In the New Statesmen, Laurie Penny explained that South Korea improved its infant gender ratio through a programme of education. But is increasing the awareness of contraception, abortion laws and women’s rights a panacea? No. Educational efforts insufficiently target the core cultural canker. Similarly, economic policed designed to encourage development are necessary but insufficient. Any improvement in living conditions is unlikely to offset the financial burden of raising a child and a dowry.
A solution therefore must be three-fold. Policy efforts combatting poverty must be supplemented by legal prohibitions. There must be an educational programme informing women of their rights. Finally and most importantly, there must be a social and religions campaign aimed at destroying ossified cultural attitudes.
The distinction between, on the one hand a programme of economics and education and on the other a cultural campaign is not qualitative but quantitative. The latter warrants a greater level of official engagement, allowing governments to actively discourage femicide rather than passively encouraging change.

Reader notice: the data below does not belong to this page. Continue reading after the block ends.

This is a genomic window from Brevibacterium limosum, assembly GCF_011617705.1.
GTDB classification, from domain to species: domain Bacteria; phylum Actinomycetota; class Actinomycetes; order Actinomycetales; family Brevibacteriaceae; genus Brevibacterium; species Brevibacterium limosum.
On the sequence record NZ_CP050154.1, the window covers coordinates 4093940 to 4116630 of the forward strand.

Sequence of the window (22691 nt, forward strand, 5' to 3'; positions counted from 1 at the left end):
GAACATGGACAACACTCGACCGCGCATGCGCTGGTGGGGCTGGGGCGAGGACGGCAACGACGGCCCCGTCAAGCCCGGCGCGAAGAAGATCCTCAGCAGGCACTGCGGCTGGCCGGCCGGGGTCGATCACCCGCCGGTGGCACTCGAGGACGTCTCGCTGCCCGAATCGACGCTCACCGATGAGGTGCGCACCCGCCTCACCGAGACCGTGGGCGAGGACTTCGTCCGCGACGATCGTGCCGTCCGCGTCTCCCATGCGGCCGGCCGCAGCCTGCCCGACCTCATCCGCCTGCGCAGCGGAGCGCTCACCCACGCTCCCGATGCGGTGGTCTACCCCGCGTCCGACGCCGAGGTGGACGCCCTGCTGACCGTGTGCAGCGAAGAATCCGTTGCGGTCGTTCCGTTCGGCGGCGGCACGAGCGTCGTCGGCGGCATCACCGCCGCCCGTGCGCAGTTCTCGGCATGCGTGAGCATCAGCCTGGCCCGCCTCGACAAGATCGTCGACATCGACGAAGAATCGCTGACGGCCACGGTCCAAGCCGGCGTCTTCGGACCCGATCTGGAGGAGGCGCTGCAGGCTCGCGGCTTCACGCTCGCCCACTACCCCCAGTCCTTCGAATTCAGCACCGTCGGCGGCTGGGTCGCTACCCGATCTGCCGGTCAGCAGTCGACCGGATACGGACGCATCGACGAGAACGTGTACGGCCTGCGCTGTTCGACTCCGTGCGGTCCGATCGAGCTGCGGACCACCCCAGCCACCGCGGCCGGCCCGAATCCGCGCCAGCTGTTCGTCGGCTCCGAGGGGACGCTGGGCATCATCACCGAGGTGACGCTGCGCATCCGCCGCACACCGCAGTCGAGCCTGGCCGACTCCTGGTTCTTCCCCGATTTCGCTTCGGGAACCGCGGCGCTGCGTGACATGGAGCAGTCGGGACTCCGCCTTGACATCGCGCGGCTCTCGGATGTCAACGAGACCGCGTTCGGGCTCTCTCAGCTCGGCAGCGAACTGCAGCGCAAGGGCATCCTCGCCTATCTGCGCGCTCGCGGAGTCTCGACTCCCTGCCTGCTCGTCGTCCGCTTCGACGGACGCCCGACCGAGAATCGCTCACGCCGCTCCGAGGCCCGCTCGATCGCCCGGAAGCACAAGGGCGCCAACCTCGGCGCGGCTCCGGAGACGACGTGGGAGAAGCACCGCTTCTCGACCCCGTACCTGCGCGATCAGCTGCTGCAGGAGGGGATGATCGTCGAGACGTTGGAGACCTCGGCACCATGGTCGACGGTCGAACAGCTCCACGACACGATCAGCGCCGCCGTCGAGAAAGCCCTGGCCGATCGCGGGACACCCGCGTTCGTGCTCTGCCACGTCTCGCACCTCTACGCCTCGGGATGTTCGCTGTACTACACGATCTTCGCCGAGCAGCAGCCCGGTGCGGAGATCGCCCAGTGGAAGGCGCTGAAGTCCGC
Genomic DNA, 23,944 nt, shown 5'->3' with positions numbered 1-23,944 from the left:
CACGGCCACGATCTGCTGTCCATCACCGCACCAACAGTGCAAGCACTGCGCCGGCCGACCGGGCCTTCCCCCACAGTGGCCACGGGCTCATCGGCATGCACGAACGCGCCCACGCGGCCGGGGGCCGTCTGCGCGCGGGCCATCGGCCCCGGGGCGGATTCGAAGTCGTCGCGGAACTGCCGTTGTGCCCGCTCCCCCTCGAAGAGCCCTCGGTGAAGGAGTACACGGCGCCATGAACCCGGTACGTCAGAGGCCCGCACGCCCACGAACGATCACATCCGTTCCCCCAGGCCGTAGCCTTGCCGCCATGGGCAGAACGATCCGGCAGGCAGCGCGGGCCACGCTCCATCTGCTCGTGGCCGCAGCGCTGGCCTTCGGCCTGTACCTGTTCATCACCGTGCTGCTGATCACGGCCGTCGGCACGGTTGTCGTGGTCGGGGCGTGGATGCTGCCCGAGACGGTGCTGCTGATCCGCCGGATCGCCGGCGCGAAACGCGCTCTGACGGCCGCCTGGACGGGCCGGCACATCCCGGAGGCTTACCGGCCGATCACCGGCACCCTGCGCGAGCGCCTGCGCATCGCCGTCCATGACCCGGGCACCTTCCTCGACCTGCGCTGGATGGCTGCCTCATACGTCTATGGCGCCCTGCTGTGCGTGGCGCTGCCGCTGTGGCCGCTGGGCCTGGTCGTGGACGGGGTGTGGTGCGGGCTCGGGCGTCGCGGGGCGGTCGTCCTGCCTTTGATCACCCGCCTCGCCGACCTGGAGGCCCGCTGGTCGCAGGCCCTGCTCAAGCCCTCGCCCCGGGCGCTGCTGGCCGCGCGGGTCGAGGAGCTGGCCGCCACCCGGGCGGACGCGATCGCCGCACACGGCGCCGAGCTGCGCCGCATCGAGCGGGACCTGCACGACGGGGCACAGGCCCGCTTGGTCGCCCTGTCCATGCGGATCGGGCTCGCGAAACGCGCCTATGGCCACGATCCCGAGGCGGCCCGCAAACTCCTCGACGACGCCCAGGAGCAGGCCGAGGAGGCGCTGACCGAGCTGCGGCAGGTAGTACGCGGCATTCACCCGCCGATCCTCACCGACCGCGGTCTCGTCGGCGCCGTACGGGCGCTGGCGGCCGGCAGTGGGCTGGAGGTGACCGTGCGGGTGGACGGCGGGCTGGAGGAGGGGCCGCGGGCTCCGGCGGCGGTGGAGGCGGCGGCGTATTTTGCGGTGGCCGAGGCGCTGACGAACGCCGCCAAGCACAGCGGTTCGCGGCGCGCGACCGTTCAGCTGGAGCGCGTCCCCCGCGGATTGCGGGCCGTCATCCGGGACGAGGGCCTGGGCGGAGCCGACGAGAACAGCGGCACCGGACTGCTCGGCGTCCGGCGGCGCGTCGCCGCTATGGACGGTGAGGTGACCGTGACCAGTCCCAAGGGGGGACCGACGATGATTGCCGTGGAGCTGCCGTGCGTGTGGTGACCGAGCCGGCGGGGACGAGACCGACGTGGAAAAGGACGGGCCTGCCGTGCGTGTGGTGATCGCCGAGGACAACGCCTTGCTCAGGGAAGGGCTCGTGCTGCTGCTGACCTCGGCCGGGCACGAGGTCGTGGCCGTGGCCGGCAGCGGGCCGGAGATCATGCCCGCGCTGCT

A ‘secret genocide’ is a malaise in response to which government paternalism must surely be justified. In Kashmir, officials have enlisted the help of social and religious leaders. It is religious and social leaders that must reinforce legal prohibitions on dowries with campaigns attacking the social pressures of producing one. And they must supplement information of women’s rights by persuading mothers to educate their daughters and to allow their daughters to work. These cultural channels are best placed to begin to erode sexist cultural monoliths.